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"I've never been surprised by God's judgment, but I'm still stunned by his grace."

A thought by Max Lucado from his book, When God Whispers Your Name (p. 52). Thomas Nelson. Kindle Edition. (Click on the book title to go to to buy the book.)

Now that seems like another good thought to explore, don’t you think?

Max says, “God’s judgment has never been a problem for me. In fact, it’s always seemed right. Lightning bolts on Sodom. Fire on Gomorrah. Good job, God. Egyptians swallowed in the Red Sea. They had it coming. Forty years of wandering to loosen the stiff necks of the Israelites? Would’ve done it myself. Ananias and Sapphira? You bet.

Max goes on, “Discipline is easy for me to swallow. Logical to assimilate. Manageable and appropriate. But God’s grace? Anything but.  Examples? How much time do you have?

“David the psalmist becomes David the voyeur but, by God’s grace, becomes David the psalmist again. Peter denied Christ before he preached Christ. Zacchaeus, the crook. The cleanest part of his life was the money he’d laundered. But Jesus still had time for him. The thief on the cross: hellbent and hung-out-to-die one minute, heaven-bound and smiling the next.  Story after story. Prayer after prayer. Surprise after surprise.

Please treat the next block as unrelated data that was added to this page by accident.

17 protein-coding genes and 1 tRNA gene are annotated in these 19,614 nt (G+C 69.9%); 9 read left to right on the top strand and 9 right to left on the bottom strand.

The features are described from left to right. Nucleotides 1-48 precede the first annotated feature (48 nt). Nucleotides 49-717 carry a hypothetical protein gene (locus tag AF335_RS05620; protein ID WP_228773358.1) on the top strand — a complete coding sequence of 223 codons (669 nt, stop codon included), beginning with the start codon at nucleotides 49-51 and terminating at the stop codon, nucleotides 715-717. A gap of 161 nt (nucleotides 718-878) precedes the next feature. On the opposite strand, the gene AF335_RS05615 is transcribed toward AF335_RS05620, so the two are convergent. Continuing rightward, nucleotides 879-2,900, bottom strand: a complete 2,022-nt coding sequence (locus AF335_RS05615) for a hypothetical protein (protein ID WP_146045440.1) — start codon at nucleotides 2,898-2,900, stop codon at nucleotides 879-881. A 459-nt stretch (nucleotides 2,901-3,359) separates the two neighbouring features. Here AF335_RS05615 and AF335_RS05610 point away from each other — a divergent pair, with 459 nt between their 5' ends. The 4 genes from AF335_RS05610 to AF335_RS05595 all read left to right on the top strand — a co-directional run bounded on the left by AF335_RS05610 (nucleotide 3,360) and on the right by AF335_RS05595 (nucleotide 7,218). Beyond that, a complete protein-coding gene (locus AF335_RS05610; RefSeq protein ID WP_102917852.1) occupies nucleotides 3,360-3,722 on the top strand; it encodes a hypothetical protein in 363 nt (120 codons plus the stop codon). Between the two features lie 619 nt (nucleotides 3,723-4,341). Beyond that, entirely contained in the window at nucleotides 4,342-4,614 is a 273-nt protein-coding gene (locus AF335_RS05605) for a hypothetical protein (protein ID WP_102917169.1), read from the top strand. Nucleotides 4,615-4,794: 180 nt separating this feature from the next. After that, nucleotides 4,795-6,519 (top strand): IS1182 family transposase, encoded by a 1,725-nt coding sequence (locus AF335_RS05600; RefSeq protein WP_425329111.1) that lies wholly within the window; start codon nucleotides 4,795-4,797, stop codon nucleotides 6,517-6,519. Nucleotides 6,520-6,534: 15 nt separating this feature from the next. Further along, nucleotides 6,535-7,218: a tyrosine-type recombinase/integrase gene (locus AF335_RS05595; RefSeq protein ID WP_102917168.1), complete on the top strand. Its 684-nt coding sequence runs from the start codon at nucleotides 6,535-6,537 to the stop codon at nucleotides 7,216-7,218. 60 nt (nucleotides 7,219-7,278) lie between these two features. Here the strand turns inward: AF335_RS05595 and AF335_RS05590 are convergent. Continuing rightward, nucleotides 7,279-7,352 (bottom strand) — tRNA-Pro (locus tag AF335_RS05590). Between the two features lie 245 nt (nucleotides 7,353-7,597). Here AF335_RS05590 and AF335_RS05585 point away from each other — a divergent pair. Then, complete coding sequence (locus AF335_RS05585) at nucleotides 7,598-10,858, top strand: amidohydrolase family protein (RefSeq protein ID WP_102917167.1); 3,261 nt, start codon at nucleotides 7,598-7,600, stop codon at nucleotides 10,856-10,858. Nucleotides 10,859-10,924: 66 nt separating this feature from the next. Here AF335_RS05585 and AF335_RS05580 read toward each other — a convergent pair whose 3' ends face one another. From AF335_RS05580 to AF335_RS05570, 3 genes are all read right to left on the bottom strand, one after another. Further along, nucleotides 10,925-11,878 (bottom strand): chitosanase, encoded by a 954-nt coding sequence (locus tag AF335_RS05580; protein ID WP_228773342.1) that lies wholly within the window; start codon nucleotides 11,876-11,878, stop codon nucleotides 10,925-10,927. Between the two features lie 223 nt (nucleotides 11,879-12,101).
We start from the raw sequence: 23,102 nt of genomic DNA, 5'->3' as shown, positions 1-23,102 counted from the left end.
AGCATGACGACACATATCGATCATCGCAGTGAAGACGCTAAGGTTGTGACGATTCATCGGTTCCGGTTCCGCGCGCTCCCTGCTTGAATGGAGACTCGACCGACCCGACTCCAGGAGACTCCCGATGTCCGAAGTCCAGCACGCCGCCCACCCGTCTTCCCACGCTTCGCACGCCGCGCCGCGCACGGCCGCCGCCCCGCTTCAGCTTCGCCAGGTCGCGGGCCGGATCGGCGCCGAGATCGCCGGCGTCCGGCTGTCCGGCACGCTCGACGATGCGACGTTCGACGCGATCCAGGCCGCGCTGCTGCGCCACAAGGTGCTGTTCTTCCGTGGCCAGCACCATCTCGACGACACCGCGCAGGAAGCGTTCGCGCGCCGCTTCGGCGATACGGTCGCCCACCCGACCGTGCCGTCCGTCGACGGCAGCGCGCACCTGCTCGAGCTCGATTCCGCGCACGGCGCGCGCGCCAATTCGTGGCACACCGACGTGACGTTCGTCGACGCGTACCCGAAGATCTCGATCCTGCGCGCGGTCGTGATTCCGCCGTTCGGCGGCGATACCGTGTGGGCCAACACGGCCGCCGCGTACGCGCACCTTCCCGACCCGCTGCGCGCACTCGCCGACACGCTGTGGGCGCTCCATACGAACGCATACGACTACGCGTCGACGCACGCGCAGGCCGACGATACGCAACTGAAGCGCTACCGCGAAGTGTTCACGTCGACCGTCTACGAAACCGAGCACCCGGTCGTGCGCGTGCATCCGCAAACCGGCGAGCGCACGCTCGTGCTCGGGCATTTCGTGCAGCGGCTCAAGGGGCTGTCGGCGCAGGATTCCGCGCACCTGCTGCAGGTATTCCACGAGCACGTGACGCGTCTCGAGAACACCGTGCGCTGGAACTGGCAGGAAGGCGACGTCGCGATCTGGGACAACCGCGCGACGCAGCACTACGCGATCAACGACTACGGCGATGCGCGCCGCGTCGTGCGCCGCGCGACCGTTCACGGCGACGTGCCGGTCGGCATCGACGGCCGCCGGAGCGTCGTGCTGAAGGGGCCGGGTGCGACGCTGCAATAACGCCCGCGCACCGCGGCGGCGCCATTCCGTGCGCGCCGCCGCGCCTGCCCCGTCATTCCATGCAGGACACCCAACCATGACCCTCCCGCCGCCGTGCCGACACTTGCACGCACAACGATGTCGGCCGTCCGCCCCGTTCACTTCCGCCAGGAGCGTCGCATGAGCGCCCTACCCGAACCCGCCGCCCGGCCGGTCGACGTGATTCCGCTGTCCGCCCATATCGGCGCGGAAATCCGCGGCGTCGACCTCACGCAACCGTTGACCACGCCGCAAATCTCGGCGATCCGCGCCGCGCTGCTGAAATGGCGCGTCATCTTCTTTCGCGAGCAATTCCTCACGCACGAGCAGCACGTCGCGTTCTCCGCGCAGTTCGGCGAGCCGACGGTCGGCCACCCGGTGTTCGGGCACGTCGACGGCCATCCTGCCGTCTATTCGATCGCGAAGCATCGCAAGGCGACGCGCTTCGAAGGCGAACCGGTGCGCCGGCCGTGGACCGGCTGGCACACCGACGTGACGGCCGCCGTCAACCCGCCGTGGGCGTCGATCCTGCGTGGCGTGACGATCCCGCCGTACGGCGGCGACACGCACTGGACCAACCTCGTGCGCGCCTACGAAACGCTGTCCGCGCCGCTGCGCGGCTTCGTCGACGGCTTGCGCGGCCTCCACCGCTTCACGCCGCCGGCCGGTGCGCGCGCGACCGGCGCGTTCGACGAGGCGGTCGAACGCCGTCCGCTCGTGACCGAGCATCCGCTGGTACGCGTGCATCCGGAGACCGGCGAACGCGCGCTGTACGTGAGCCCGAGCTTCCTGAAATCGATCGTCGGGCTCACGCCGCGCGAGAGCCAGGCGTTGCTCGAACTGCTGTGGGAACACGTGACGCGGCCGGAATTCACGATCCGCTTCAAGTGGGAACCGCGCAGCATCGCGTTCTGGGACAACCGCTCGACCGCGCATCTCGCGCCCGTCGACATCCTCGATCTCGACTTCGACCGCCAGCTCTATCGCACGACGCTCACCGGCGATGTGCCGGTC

“Seems that God is looking more for ways to get us home than for ways to keep us out. I challenge you to find one soul who came to God seeking grace and did not find it. Search the pages. Read the stories. Envision the encounters. Find one person who came seeking a second chance and left with a stern lecture. I dare you. Search. You won’t find it.

Max later says, “Seems to me God gives a lot more grace than we’d ever imagine.  We could do the same.”

“I’m not for watering down the truth or compromising the gospel. But if a fellow with a pure heart calls God Father, can’t I call that same man Brother? If God doesn’t make doctrinal perfection a requirement for family membership, should I?

“And if we never agree, can’t we agree to disagree? If God can tolerate my mistakes, can’t I tolerate the mistakes of others? If God can overlook my errors, can’t I overlook the errors of others? If God allows me with my foibles and failures to call him Father, shouldn’t I extend the same grace to others?

“One thing’s for sure. When we get to heaven, we’ll be surprised at some of the folks we see. And some of them will be surprised when they see us.”

There could be some people who don't agree with your politics there. Don’t you think?

Yes, yes! 


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